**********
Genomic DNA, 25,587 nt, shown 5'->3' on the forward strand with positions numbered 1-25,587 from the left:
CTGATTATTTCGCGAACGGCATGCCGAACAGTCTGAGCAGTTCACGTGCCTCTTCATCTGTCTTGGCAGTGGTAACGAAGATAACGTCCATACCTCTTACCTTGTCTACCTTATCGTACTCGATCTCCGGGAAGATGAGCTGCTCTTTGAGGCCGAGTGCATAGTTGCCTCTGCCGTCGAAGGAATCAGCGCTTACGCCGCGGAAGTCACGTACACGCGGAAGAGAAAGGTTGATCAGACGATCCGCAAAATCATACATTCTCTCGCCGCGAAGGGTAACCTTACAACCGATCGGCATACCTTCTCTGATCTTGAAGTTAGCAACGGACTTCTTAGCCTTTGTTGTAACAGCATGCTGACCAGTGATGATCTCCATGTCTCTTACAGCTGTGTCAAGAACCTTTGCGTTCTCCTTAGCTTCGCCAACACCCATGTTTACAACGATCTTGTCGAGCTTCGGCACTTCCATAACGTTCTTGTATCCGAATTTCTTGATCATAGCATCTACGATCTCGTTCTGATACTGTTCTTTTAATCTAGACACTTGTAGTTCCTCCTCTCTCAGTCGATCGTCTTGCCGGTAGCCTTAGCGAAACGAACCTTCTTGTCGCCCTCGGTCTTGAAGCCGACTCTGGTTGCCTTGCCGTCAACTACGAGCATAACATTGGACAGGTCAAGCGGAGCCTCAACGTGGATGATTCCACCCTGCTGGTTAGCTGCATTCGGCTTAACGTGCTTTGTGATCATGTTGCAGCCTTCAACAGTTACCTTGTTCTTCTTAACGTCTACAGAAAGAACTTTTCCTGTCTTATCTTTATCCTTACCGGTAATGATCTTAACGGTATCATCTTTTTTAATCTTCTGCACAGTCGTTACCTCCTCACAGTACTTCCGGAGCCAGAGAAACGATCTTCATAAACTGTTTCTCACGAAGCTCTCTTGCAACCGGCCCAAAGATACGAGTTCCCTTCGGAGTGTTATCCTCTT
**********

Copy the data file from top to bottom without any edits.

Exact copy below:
Genomic DNA, 25,587 nt, shown 5'->3' on the forward strand with positions numbered 1-25,587 from the left:
CTGATTATTTCGCGAACGGCATGCCGAACAGTCTGAGCAGTTCACGTGCCTCTTCATCTGTCTTGGCAGTGGTAACGAAGATAACGTCCATACCTCTTACCTTGTCTACCTTATCGTACTCGATCTCCGGGAAGATGAGCTGCTCTTTGAGGCCGAGTGCATAGTTGCCTCTGCCGTCGAAGGAATCAGCGCTTACGCCGCGGAAGTCACGTACACGCGGAAGAGAAAGGTTGATCAGACGATCCGCAAAATCATACATTCTCTCGCCGCGAAGGGTAACCTTACAACCGATCGGCATACCTTCTCTGATCTTGAAGTTAGCAACGGACTTCTTAGCCTTTGTTGTAACAGCATGCTGACCAGTGATGATCTCCATGTCTCTTACAGCTGTGTCAAGAACCTTTGCGTTCTCCTTAGCTTCGCCAACACCCATGTTTACAACGATCTTGTCGAGCTTCGGCACTTCCATAACGTTCTTGTATCCGAATTTCTTGATCATAGCATCTACGATCTCGTTCTGATACTGTTCTTTTAATCTAGACACTTGTAGTTCCTCCTCTCTCAGTCGATCGTCTTGCCGGTAGCCTTAGCGAAACGAACCTTCTTGTCGCCCTCGGTCTTGAAGCCGACTCTGGTTGCCTTGCCGTCAACTACGAGCATAACATTGGACAGGTCAAGCGGAGCCTCAACGTGGATGATTCCACCCTGCTGGTTAGCTGCATTCGGCTTAACGTGCTTTGTGATCATGTTGCAGCCTTCAACAGTTACCTTGTTCTTCTTAACGTCTACAGAAAGAACTTTTCCTGTCTTATCTTTATCCTTACCGGTAATGATCTTAACGGTATCATCTTTTTTAATCTTCTGCACAGTCGTTACCTCCTCACAGTACTTCCGGAGCCAGAGAAACGATCTTCATAAACTGTTTCTCACGAAGCTCTCTTGCAACCGGCCCAAAGATACGAGTTCCCTTCGGAGTGTTATCCTCTT